mean that the order of up markets and downturns matters when<br />

you are in the early stages of retirement.<br />

Let’s look at the example of two hypothetical ILLAs that are<br />

invested in two investment portfolios with the same average<br />

performance and standard deviation over a 15-year period, but<br />

with a different sequence of returns.<br />

In both examples we assume an initial 100 lump-sum<br />

investment, with the following additional assumptions:<br />

• Investment portfolios. 5% per annum inflation (CPI), 9% per<br />

annum return (ie CPI+4% per annum), 9% per annum standard<br />

deviation.<br />

• ILLAs. 7% income draw in year one, increasing by CPI+1% every<br />

year thereafter.<br />

Chart 1: Portfolio A<br />

Chart 1: Porolio A<br />

400<br />

350<br />

300<br />

250<br />

200<br />

150<br />

100<br />

50<br />

0<br />

Portfolio A has better returns in the early years followed<br />

by a patch of mediocre returns. This means that the income<br />

drawdowns in the ILLA are initially able to be funded by selling<br />

Portfolio A assets at higher prices, resulting in a higher-thanexpected<br />

ILLA balance after 15 years.<br />

Chart 2: 2: Porolio Portfolio B B<br />

400<br />

350<br />

300<br />

250<br />

200<br />

150<br />

100<br />

50<br />

0<br />

0.0<br />

0.5<br />

1.0<br />

1.5<br />

2.0<br />

2.5<br />

3.0<br />

3.5<br />

4.0<br />

4.5<br />

5.0<br />

5.5<br />

6.0<br />

6.5<br />

7.0<br />

7.5<br />

8.0<br />

8.5<br />

9.0<br />

9.5<br />

10.0<br />

10.5<br />

11.0<br />

11.5<br />

12.0<br />

12.5<br />

13.0<br />

13.5<br />

14.0<br />

14.5<br />

15.0<br />

0.0<br />

0.5<br />

1.0<br />

1.5<br />

2.0<br />

2.5<br />

3.0<br />

3.5<br />

4.0<br />

4.5<br />

5.0<br />

5.5<br />

6.0<br />

6.5<br />

7.0<br />

7.5<br />

8.0<br />

8.5<br />

9.0<br />

9.5<br />

10.0<br />

10.5<br />

11.0<br />

11.5<br />

12.0<br />

12.5<br />

13.0<br />

13.5<br />

14.0<br />

14.5<br />

15.0<br />

By contrast, in spite of the same risk and return over the<br />

15-year period, Portfolio B has weak returns in the early years<br />

followed by more robust returns. In this instance, the ILLA<br />

income was generated by selling Portfolio B assets at lower<br />

prices in the early years, resulting in a much lower-thanexpected<br />

ILLA balance after 15 years. Once again, please note<br />

that these are two hypothetical examples to help illustrate<br />

the potential impact of sequence risk. To manage this<br />

sequence risk, the underlying investment portfolio should<br />

aim to achieve consistent inflation-beating returns. One way<br />

364<br />

86<br />

62<br />

28<br />

364<br />

86<br />

62<br />

28<br />

CPI+4 : Portfolio<br />

CPI+4 : ILLA<br />

A:Portfolio<br />

A:ILLA<br />

B : Portfolio<br />

B : ILLA<br />

CPI+4 : Portfolio<br />

CPI+4 : ILLA<br />

A:Portfolio<br />

A:ILLA<br />

B : Portfolio<br />

B : ILLA<br />

42 www.bluechipdigital.co.za


BLUE<br />

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to achieve this is through a lower-risk multi-asset portfolio<br />

with active asset allocation. When we have an inflation-plus<br />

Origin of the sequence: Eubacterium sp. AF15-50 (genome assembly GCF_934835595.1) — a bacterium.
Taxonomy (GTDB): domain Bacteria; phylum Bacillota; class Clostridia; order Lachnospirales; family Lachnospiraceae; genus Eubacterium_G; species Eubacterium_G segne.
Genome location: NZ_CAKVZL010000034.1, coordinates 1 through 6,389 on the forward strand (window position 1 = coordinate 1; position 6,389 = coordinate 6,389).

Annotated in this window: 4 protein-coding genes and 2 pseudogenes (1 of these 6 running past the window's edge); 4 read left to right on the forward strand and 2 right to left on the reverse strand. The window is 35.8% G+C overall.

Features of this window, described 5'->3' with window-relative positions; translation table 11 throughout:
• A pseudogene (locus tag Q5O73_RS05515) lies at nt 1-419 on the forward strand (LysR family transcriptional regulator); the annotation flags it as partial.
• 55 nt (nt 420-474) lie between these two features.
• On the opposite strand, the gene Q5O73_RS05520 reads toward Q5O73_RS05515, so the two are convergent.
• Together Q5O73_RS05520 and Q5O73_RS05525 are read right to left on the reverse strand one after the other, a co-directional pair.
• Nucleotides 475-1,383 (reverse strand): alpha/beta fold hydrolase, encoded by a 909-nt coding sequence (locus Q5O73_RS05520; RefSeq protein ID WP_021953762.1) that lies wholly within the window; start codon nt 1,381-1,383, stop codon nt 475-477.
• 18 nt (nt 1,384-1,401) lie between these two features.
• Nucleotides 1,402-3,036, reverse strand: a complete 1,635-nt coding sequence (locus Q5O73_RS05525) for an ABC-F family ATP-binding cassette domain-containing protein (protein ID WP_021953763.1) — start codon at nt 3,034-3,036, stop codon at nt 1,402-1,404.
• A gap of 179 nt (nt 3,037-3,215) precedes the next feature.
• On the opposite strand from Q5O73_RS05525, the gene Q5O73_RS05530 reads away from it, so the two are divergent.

targeted return over a shorter term, such as three years, we<br />

need to look beyond strategic asset allocation models that<br />

are typically based on long-term return expectations. With<br />

active asset allocation we adopt a dynamic, shorter-term<br />

and forward-looking process. Ranges of expected asset class<br />

returns are considered, based on current market knowledge<br />

and projections into the foreseeable future. Asset class<br />

exposure is then composed in such a way that we believe<br />

we have the best likelihood of meeting our near-term real<br />

return targets, while best avoiding potential downside risks.<br />

Expected asset class return ranges and asset allocation are<br />

consistently reassessed and adjusted as our knowledge of<br />

the markets change.<br />

How to imagine the future<br />

Unfortunately, we are not clairvoyant and, on top of that, we are<br />

all prone to the usual human behavioural biases that tend to<br />

push us all towards herd mentality. When considering the future,<br />

it therefore becomes highly important to follow a rigorous and<br />

unbiased process. Scenario analysis is a great way to imagine<br />

the future.<br />

When implementing a scenario analysis framework for asset<br />

allocation, you would typically start off by identifying the<br />

primary drivers of return for any particular asset class. Based<br />

on your knowledge of these drivers, you can then formulate a<br />

positive, negative and base case scenario for changes in these<br />

drivers and asset classes over the foreseeable future.<br />

It is important to keep your scenarios within the realm<br />

of reasonability and to consider both positive and negative<br />

outcomes. Scenario analysis is a robust and elegant way to<br />

formulate and stress test your<br />

expectations of the future.<br />

It is difficult to make your money<br />

grow under all market circumstances,<br />

but we believe that the ability to<br />

understand sequencing risk combined<br />

with regular stress testing of asset<br />

allocation can assist in producing<br />

consistent real returns over time.<br />

Matrix manages a range of<br />

multi-asset funds with real return<br />

targets. Please consult your<br />

financial advisor to evaluate their<br />

suitability for your portfolio. <br />

Jean-Pierre Matthews, Head of<br />

Product, Matrix Fund Managers<br />

Our comments are of a general nature and cannot consider your specific risk profile or your legal, tax or investment requirements.

BLUE<br />

CHIP<br />


Good news<br />

for the<br />

South African<br />

economy<br />

Petroleum Agency South<br />